Why does ‘Freesound’ succeed when so many learning object repositories fail?


Bryan Alexander posted a link to The Freesound Project and it was interesting to me for a whole slew of reasons.

It was interesting first off because I have been using the site myself for the last few months; I am getting more into making music with digital audio tools (yes, yes, I will post something, someday, give me time to build up my courage) and so turned to Freesound to find new samples for a drum machine. And it works; not perfectly maybe, but you can definitely find new samples fairly easily, and it has a number of other social affordances (‘users who downloaded this also…’ and folksonomies) that lead you to related stuff you might like.

I was interesting also on a personal level as it was built as part of the 2005 International Computer Music Conference. ICMC is dear to my heart because way back in 1995, I was responsible for building the first website to support a ICMC conference, when it was hosted in Banff (the only remnant of which I can now find is this reference, the ‘WayBack machine‘ not even going back that far, so safe to say Internet ancient history!)

And finally it’s also of interest as a ‘repository’ of shareable remixable content, and one that would have to be judged relatively successful at that, with around 10,000 ‘objects’ and almost a million downloads. So what makes it tick, why does it succeed when so many of our various ‘learning object repository’ projects are failing so miserably? Let’s consider (more)….

Is it the Technology?
Is it the technology that makes the difference? First let’s look on the contribution side of the equation. The uploading process certain doesn’t seem that ‘user friendly’ – it requires users to ftp files, then reconnect on the web to tag them. Yet on second glance, this does actually allow for ‘batch uploading’ to occur, something many LORs have stumbled with, and the user’s login account is common to both ftp and website, which brings the user back to their files fairly easily.

How about the metatagging itself? Again, some improvements maybe, but hardly enough to explain all of the success. Sure, they employ folksonomies with all of their related benefits (user controlled, easy, lots of good serendipity) and problems (stuff can get buried/lost, synonym issues, like between drum, drums and drumloop). But they have their issues too trying to educate their users on metadata conventions just like the rest of us. They don’t use words like ‘metadata’ with their end users, which seems pretty wise, nor do they seem overly concerned about adopting an infinitely interoperable metadata scheme. Instead they seem concerned with capturing just enough information to allow users to find records that might be what they need, and then an easy way to preview to decide yeah or neah, which seems pretty smart indeed.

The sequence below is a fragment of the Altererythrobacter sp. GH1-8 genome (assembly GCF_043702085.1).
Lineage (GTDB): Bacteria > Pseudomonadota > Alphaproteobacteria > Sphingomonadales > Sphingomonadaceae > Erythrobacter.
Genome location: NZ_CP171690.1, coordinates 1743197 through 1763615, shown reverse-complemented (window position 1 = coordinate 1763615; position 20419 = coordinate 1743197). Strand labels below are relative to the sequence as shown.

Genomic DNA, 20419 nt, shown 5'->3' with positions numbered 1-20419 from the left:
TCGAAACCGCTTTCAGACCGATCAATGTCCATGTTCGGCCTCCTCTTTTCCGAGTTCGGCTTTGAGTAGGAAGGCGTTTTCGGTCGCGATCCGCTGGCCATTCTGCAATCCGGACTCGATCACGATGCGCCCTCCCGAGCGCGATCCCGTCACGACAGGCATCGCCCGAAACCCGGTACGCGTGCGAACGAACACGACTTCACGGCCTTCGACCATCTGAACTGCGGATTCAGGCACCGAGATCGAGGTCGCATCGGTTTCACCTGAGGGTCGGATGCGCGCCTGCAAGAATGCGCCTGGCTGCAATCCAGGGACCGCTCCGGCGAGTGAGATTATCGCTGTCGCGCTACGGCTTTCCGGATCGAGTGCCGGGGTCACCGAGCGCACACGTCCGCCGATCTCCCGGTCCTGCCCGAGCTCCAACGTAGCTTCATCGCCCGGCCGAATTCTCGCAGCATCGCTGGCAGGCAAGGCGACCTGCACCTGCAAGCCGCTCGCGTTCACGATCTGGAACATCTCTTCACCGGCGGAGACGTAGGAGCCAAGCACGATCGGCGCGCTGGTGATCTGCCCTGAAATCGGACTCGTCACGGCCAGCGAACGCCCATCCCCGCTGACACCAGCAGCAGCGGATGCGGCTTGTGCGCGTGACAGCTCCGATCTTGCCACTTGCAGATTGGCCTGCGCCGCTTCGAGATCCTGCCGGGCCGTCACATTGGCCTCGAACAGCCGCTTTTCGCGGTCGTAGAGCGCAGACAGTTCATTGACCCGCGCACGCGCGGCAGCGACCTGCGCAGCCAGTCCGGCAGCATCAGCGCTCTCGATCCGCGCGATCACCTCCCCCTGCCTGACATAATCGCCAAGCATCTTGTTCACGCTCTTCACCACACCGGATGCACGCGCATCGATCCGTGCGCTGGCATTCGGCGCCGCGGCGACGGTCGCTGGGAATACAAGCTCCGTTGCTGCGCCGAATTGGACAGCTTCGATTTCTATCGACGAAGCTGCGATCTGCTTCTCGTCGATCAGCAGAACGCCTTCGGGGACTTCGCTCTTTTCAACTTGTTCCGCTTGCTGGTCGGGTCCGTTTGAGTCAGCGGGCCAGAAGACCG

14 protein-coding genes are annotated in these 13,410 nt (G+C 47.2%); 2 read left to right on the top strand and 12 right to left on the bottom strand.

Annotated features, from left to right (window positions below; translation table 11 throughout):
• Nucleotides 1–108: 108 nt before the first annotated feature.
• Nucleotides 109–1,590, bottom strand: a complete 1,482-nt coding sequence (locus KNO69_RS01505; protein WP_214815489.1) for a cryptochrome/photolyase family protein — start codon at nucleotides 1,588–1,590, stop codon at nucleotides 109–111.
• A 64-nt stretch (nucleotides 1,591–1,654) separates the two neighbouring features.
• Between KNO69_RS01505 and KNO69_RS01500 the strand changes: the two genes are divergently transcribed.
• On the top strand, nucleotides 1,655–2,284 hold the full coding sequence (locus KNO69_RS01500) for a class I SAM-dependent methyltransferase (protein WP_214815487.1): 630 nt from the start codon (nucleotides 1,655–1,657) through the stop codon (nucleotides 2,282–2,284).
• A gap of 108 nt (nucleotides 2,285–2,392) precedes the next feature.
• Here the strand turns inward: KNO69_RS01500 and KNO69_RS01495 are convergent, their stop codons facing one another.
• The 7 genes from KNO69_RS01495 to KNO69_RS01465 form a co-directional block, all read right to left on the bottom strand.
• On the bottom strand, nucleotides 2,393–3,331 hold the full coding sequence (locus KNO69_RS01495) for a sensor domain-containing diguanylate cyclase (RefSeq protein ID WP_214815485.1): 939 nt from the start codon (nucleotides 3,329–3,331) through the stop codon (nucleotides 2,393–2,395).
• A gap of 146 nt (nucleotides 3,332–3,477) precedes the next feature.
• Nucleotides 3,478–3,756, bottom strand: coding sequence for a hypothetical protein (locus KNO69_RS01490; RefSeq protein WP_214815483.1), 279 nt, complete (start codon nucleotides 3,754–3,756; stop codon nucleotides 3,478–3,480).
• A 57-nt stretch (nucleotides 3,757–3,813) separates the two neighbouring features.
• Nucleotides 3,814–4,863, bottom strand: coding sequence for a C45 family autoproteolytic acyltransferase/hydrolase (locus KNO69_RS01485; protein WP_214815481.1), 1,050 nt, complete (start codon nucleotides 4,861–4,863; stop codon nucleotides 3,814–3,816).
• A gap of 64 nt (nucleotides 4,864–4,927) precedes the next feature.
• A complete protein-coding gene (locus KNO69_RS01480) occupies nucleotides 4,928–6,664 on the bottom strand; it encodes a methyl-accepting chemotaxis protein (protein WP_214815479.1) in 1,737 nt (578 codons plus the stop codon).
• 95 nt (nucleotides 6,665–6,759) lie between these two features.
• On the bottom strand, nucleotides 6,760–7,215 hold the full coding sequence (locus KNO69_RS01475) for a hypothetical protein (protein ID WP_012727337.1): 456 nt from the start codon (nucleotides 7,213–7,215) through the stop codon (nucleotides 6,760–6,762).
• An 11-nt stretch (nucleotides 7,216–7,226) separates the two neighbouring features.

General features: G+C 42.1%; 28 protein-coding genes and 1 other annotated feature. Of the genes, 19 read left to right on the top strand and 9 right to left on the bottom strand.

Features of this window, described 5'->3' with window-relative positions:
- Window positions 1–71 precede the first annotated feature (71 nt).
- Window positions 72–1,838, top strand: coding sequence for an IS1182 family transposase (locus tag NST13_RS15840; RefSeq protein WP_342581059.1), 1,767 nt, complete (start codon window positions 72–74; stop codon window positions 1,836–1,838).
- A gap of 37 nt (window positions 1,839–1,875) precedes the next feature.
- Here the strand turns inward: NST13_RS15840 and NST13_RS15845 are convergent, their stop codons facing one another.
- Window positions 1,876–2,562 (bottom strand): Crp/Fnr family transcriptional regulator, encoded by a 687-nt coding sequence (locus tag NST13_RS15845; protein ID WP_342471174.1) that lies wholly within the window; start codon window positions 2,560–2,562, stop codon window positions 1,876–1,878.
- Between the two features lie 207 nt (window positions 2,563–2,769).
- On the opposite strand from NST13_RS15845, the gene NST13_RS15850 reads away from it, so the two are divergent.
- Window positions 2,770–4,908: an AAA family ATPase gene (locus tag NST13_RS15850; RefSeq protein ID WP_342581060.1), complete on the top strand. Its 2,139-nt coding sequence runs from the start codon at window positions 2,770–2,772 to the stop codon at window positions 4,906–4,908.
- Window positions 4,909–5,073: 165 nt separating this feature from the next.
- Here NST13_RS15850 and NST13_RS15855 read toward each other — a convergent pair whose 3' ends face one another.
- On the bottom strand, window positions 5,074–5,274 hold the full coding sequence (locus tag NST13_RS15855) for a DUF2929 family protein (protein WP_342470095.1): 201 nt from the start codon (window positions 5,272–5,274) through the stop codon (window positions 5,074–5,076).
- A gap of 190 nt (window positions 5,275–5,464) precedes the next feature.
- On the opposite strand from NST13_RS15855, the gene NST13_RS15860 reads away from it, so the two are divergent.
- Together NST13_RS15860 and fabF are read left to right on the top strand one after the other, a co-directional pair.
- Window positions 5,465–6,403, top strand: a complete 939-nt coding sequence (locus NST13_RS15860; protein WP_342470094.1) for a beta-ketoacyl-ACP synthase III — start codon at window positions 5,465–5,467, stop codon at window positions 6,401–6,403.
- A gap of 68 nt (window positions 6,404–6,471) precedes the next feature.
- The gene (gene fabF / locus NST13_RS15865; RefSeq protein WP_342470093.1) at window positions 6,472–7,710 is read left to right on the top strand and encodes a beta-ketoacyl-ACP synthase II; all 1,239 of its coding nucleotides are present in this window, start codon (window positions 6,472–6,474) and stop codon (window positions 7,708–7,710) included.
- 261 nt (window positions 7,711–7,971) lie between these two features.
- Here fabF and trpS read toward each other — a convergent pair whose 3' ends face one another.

And how about on the search and retrieval side, what parts of the technological ‘system’ can be seen as contributing to the success here? Well, there search interface should be credited with being pretty slick; I like the way the one search box can be quickly expanded to search various fields and how the advanced search fields are cached and revealed with one click. The fact that you can hear the sample with one click without having to download it has got to help users make quicker evaluations on the value of any sample. The ‘Sample Packs‘ are a nice feature that allow users to download a collection of samples at once, and one that I think we’ve done a poor job on in the LOR world. In my own use of Freesound, I actually found myself downloaidng these sample packs most often, as it was easier to download a collection, and then discard the pieces locally as I found they didn’t work in the context I wanted, or just left them on my hard drive for future use. Bandwidth and hard drive space are quickly becoming non-factors. The remix tree is also something to pay attention to, if only because it shows ‘remix’ culture at work and the social aspect of it too. I guess that’s part of the thinking behind the ‘Geotagged samples,‘ though I expect this is also related to both the conference and just a cool Googlemaps hack.